In ice hockey, how is plus/minus calculated?

In ice hockey, how is plus/minus calculated when it comes to individual player’s stats. Also, on a broader scale, what does plus/minus mean exactly? Unsure if I’m being redundant here.

2 Answers

You can calculate a player’s plus/minus using the following rules.

If a player is on the ice for a(n):

  • even-strength goal for: +1
  • even-strength goal against: -1
  • powerplay goal for: 0
  • powerplay goal against: -1
  • penalty kill (short handed) goal for: +1
  • penalty kill (short handed) goal against: 0

Plus/Minus is not awarded for penalty shots and goals scored into an empty net do not change how plus/minus is calculated.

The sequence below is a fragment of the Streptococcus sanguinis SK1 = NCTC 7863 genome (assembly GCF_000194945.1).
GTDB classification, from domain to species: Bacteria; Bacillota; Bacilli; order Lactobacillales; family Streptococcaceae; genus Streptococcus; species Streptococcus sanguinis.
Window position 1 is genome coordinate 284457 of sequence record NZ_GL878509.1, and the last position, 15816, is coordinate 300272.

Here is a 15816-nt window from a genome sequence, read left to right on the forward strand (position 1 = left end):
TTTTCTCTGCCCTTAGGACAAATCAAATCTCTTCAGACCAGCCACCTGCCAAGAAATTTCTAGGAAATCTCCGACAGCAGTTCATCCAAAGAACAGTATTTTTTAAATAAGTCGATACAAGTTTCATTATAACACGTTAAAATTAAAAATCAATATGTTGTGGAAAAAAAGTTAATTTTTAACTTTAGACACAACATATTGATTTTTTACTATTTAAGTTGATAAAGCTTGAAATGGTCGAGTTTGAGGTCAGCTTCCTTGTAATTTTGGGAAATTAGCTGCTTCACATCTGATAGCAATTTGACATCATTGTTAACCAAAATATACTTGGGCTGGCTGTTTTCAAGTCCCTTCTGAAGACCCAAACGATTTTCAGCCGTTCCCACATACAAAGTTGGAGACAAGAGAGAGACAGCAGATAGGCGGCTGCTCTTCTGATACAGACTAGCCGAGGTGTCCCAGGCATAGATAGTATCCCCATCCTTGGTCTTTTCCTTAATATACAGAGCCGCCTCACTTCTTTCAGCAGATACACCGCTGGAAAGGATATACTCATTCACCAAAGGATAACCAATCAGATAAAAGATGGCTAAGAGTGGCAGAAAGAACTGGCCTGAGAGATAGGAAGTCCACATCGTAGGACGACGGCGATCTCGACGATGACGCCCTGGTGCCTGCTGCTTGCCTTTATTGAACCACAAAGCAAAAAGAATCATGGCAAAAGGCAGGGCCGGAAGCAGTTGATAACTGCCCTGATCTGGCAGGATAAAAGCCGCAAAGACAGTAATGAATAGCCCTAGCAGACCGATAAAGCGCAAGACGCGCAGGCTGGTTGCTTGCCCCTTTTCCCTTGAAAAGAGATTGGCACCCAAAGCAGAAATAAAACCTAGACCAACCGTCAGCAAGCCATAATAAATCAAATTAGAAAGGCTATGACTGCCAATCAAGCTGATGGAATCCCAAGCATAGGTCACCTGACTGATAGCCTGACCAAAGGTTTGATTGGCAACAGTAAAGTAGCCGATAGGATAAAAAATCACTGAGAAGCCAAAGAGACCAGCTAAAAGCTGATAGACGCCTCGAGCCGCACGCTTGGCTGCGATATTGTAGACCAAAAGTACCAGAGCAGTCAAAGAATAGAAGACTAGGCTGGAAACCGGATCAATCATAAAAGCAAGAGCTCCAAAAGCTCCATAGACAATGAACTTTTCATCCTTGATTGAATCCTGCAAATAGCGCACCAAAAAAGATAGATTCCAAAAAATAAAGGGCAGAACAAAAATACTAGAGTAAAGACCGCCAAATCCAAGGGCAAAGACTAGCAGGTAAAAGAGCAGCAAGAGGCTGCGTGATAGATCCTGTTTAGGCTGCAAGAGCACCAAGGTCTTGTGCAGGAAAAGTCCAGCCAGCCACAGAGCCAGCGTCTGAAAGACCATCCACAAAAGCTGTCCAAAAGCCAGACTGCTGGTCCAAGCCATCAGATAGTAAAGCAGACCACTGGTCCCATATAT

Player plus/minus is calculated each game and then added to the net plus/minus from all previous games in the season.

With a shortened season this year in the NHL, season total plus/minus will look very different than other (non-shortened) seasons since the statistic is additive over all games in the season. For example if a player averages a +1 rating over a season, a regular 82 game schedule will see that player have a +/- of +82. This year, with the shortened 48 game schedule, that same player will have a +/- rating of only +48 despite performing equally well in both seasons.

The NHL publishes who was on the ice for each goal for every game as well as that players game +/- so you can check how the stat is calculated. Here’s an example from a recent game.
Buffalo vs. Montreal – 02 Feb 2013

  • Player on ice for goals
  • Player game statistics

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